Is Kim Kardashian promoting disordered eating? Here’s what dietitians, celebrities say
In just three weeks, Kardashian dropped 16 pounds in order to fit into an iconic 1962 Marilyn Monroe dress
Kim Kardashian is known for her famous curves, but that’s not what people are talking about after her appearance at the Met Gala earlier this week. In just three weeks, Kardashian dropped 16 pounds in order to fit into an iconic dress originally worn by Marilyn Monroe in 1962.
Why it matters: According to health experts, losing 16 pounds in three weeks is unhealthy and may promote disordered eating, “crash diets” and unrealistic goals when it comes to losing weight. The most weight someone can healthily lose in a week is 2 pounds, according to registered dietitian nutritionist Sarah Gold Anzlovar, founder of Sarah Gold Nutrition, per Eating Well.
What she said: “I would wear a sauna suit twice a day, run on the treadmill, completely cut out all sugar and all carbs, and just eat the cleanest veggies and protein,” Kardashian told Vogue.
- Despite an extreme calorie deficit, Kardashian told Vogue she didn’t starve herself, “but I was so strict.”
- Kardashian told La La Anthony, Vogue’s livestream host, she was committed to losing the weight, saying, “I looked at them and I said, give me three weeks. And I had to lose 16 pounds down today to be able to fit this,” the “Today” show reports.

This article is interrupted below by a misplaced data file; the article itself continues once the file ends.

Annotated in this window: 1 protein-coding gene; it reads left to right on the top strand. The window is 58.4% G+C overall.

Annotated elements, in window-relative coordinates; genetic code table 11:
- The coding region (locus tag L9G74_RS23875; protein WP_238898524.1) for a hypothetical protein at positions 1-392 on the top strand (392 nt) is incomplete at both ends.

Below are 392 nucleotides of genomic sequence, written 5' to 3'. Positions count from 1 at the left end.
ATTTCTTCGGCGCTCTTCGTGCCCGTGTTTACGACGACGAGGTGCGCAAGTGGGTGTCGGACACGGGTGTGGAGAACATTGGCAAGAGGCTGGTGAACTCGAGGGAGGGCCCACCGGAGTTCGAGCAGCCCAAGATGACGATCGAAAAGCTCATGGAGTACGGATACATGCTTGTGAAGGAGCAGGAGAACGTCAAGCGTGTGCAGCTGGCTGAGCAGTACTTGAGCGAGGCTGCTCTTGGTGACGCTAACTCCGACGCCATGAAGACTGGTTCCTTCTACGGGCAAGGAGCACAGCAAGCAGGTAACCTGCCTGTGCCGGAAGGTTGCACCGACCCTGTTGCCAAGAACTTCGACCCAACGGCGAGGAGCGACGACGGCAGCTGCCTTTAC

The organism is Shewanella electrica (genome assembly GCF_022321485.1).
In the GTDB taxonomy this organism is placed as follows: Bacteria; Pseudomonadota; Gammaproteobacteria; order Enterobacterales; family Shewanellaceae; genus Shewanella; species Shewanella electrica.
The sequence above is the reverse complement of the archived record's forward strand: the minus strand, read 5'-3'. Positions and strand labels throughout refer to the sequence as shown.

- “It was such a challenge. It was like a role. I was determined to fit it,” Kardashian added, per “Today.”
Details: Celebrities and dietitians alike are speaking out about Kardashian’s weight loss.
- “Riverdale” actress Lili Reinhart commented on her Instagram story, seemingly about Kardashian’s extreme dieting. (Note: The Instagram story contains strong language.) “So wrong,” Reinhart wrote, per Glamour. “To openly admit to starving yourself for the sake of the Met Gala. When you know very well that millions of young men and women are looking up to you and listening to your every word.”
- Registered dietician Jessica Ball also spoke out on the matter, saying, “The idea that you can just intensely over-exercise and restrict your way to a smaller size is a harmful and inaccurate narrative.”
The bottom line: When working toward weight loss goals, experts suggest setting realistic expectations and doing so in healthy and sustainable ways to better your overall health.
- A publication from the American Psychological Association shows that most people who lose weight rapidly are likely to gain the original weight back, and more.
- Restrictive diets can lead to gut issues like constipation and even more detrimental long-term effects, like heart issues and bone loss, reports Eating Well.